Paris, France — Three masked assailants break into a Jewish home, rob everything of value, and rape a 19-year-old girl. They explicitly tell the victims that the attack comes “because you are Jewish.” The same night, two young Jewish men are attacked in the same neighborhood while out walking near the local synagogue.

These scenes sound like something out of the early 20th century, but they took place only two weeks ago, on Dec. 1, 2014. They were the most recent anti-Jewish attacks to occur in Europe, but they were certainly not the first to occur in this century. A swell of anti-Semitism has been rising steadily for the last few years, coming to a head this summer with the Israel-Gaza conflict.

Two days before the attacks in Paris, a district outside of Milan, Italy, held a neo-Nazi concert and rally called Hammerfest 2014, which was associated with an international white supremacist group known as Hammerskin, as well as the Italian mafia. The event was met with protest from several local groups and organizations that sent petitions to Milan’s mayor asking him to ban it from taking place.

Although he released a statement labeling the event “unacceptable,” he failed to prevent it despite Italy’s law against any initiative promoting “racism, homophobia, violence and apology of fascism.” Tension is especially high in the region as Milan prepares to host the 2015 World’s Fair beginning May 1, which will feature representatives from 147 different countries, including Israel.

In Germany this summer, cries of “Gas the Jews!” could be heard in the streets. One radical group attempted to firebomb a synagogue in an attack frighteningly reminiscent of Kristallnacht — two days of rioting and looting in 1938 during which the same synagogue was burned to the ground.

Brussels witnessed four people murdered inside a Jewish museum, while Jewish-owned businesses in the Parisian suburb of Sarcelles were looted and burned during riots in July. A major supermarket in London stopped selling kosher food for fear of inciting a riot.

In addition to these direct attacks, a general anti-Jewish sentiment in Europe has contributed to an atmosphere of tension in Europe’s Jewish communities.

A 2013 survey revealed that nearly a third of European Jews are considering emigrating due to anti-Semitism. In Hungary and France, the numbers are as high as 48 percent and 46 percent, respectively. The first three months of 2014 saw the most Jews leaving their homes in France for Israel since the state was founded in 1948, a full 1 percent of France’s Jewish population. Jews have begun hiding their religion, no longer wearing Stars of David out in public out of fear for their safety.

For those with any sort of memory, the atmosphere in Europe is uncomfortably similar to that of the years prior to the Holocaust, the very sort of event modern Europe was designed to protect against.

Unlike the early 20th century, however, Europe’s governments have very outspokenly protested anti-Semitic sentiments and expressed their support for their Jewish citizens.

In response to the recent attacks in Paris, French President François Hollande said, “France wants all the Jews of France to feel perfectly safe and quiet,” while the Prime Minister condemned the attacks as “vile.” Interior Minister Bernard Cazeneuve said that France “must make the fight against racism and anti-Semitism a national cause” after 600 protesters took to the streets in a protest calling upon the French government to take action against the extremists.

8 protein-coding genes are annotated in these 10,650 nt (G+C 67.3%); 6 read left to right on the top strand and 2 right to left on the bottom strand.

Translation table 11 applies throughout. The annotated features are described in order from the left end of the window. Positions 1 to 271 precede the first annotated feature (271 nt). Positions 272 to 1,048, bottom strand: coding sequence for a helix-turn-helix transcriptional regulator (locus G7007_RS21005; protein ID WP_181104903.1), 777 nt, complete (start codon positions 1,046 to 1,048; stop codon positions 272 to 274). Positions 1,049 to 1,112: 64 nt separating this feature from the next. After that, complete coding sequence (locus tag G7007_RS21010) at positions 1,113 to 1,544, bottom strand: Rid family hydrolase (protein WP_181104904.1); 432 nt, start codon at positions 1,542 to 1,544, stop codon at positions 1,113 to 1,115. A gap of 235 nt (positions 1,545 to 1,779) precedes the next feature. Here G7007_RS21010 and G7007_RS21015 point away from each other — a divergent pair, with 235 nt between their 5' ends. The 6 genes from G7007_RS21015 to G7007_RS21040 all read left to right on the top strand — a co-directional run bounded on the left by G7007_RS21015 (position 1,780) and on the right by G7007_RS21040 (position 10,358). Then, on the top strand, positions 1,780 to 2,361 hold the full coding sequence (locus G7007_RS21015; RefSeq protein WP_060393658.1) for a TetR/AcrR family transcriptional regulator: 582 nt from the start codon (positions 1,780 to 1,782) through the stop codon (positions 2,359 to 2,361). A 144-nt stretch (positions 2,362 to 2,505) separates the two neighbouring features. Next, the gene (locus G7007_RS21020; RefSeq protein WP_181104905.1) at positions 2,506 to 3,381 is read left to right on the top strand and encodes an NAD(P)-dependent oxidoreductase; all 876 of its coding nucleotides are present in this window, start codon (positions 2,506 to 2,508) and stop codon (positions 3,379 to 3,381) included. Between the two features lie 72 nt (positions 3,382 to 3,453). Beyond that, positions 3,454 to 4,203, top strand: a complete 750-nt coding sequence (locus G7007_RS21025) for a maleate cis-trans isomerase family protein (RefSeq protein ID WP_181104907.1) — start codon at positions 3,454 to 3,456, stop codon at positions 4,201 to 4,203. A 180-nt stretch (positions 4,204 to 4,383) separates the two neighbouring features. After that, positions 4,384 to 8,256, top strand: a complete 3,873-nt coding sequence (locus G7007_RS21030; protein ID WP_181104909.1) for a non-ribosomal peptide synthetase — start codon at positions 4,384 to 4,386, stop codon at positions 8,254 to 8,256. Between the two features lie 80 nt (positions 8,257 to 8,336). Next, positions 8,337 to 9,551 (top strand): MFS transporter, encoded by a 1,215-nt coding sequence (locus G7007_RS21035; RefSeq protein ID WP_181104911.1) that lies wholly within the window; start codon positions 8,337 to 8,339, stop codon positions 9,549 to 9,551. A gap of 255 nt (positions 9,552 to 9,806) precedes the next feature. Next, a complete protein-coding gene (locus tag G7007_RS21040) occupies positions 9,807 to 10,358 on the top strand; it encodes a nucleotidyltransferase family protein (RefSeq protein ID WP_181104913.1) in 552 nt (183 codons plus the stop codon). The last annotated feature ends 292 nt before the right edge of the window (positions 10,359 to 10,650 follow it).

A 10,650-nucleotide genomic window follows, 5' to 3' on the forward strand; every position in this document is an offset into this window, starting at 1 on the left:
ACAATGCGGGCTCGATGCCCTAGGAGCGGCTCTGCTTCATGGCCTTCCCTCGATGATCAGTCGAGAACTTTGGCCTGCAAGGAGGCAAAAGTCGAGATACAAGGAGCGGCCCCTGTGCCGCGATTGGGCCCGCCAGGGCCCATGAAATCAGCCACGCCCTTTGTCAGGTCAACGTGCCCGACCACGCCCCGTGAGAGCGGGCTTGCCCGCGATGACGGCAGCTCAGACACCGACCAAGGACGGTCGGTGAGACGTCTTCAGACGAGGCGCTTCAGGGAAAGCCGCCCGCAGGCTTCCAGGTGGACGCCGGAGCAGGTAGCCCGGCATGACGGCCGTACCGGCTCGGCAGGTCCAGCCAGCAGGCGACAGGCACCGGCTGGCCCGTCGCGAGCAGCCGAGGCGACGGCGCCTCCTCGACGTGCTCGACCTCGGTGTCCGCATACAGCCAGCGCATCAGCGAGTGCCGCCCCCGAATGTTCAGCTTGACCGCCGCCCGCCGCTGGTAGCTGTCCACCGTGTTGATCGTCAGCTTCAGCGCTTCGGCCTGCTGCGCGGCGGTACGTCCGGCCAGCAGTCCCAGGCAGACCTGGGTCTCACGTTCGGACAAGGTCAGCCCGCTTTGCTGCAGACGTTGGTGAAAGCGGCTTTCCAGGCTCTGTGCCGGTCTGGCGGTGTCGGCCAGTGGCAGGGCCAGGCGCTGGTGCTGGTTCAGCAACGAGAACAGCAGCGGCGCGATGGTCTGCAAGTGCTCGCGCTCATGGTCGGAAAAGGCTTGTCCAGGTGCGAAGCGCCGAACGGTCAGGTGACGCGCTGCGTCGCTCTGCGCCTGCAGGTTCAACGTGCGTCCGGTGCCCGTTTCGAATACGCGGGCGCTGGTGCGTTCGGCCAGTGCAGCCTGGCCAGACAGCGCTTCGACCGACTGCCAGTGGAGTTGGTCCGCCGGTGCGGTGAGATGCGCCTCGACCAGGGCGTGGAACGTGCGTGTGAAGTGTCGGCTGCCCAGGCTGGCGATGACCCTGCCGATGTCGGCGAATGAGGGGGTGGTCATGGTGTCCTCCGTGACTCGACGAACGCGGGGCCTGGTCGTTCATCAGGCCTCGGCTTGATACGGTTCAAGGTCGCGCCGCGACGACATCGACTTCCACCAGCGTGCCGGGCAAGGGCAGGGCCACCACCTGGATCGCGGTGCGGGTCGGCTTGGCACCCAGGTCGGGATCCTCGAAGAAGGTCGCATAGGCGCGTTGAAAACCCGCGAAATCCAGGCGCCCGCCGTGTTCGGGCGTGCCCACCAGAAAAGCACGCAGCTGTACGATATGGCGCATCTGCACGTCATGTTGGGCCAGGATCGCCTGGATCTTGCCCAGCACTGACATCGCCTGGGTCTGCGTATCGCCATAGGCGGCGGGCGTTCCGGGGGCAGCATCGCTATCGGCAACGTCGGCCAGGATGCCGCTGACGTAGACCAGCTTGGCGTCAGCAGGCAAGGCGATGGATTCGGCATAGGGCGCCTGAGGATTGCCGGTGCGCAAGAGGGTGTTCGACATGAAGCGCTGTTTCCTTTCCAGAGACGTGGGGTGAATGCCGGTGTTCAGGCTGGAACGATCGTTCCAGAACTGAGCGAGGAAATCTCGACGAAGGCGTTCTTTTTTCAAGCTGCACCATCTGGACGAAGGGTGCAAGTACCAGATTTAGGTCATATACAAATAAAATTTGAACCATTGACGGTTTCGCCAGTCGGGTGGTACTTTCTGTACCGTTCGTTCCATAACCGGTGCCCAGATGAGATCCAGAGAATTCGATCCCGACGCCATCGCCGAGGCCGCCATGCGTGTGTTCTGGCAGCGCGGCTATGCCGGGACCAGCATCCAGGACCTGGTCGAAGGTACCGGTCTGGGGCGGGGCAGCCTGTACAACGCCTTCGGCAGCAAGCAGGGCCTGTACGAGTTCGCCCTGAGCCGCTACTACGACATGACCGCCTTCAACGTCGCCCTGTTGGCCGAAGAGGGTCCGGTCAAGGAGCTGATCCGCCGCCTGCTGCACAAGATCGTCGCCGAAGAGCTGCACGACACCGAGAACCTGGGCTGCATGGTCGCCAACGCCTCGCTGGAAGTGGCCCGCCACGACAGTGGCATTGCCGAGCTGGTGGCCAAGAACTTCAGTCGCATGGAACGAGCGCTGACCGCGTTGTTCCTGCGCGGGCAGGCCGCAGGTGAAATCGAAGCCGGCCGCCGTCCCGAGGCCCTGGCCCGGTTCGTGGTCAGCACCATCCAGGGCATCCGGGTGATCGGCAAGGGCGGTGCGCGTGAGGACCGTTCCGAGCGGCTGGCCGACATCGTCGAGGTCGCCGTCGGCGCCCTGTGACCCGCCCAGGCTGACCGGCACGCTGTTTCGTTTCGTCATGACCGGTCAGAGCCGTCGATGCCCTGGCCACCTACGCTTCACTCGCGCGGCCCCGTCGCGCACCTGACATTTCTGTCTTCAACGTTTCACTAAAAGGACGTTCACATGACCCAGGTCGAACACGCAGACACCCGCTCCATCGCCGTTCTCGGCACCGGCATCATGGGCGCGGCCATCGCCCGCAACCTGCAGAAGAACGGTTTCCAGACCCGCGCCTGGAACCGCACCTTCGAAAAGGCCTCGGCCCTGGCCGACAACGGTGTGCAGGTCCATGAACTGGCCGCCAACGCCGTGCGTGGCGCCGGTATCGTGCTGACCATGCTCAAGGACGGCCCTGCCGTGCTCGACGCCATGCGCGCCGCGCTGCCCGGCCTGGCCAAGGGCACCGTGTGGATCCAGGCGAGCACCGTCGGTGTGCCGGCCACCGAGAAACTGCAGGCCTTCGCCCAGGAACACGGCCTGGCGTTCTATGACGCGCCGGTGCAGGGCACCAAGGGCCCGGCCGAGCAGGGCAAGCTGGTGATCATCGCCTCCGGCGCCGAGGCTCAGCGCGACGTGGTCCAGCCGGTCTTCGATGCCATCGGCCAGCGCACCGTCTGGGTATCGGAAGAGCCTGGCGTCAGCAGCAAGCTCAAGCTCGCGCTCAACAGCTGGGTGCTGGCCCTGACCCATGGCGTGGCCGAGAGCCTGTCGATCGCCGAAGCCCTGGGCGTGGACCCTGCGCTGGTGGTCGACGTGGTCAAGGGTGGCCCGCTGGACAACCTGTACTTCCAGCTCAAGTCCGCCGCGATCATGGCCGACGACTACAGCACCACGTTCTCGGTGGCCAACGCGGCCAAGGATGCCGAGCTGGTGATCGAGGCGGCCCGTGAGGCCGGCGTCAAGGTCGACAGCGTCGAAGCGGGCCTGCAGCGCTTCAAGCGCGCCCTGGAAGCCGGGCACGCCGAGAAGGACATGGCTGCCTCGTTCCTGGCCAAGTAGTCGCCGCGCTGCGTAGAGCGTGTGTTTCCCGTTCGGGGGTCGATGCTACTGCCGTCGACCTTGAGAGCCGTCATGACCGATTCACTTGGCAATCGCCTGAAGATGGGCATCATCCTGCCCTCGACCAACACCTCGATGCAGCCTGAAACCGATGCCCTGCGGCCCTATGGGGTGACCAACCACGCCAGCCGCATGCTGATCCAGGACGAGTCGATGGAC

Earlier this year, German Chancellor Angela Merkel called displays of anti-Semitism “an outrageous scandal that we won’t accept” while speaking at a Berlin demonstration entitled “Stand Up Against Anti-Semitism: No More Jew-Hatred,” which drew over 5,000 people. While many Jewish attendees expressed appreciation for the event, many also felt concerned that it was necessary to begin with, and others questioned whether any sort of action would follow Merkel’s words.

Disagreement over Israel’s actions in the conflict with Gaza seems to be the new driving force for anti-Semitic behavior in Europe, unlike the racially motivated attacks of the 1930s and ‘40s. As Dr. Dieter Graumann, president of the Central Council of Jews in Germany, has pointed out, however, calling for genocide is not merely a political statement. While rallies in Belgium and France purported to be simply “pro-Palestinian,” their shouts of “Death to the Jews!” reveal a darker agenda.

In the words of the emeritus chief rabbi of the United Hebrew Congregations of the British Commonwealth, “Human rights matter, and they matter regardless of the victim or the perpetrator.” No matter whether you support Israel or Palestine, or even if you remain neutral on the issue, there is absolutely no excuse for these types of hate-crimes.

Imagine for a moment that Putin’s actions against Ukraine resulted in anti-Russian riots abroad and cries for the mass genocide of the Russian people. It’s a ridiculous thought, but it’s a good parallel for the situation currently in Europe.

Jews who have lived their entire lives outside of the state of Israel are being targeted by acts of violence and hatred because of the actions of a country that they are not even citizens of.

Why are riots and firebombing such a ludicrous reaction to Russia’s recent annexation of Crimea, yet the natural response to Israel’s actions in Gaza? The answer, pure and simple, is anti-Semitism and a blatant disregard for basic human rights.

Don’t kid yourself that the anti-Jewish violence in Europe is at all justified by Israeli policies.

Raping and murdering on the basis of religion alone is a barbaric response to political dispute and deserves to be emphatically shamed by supporters of Israel and Palestine alike.

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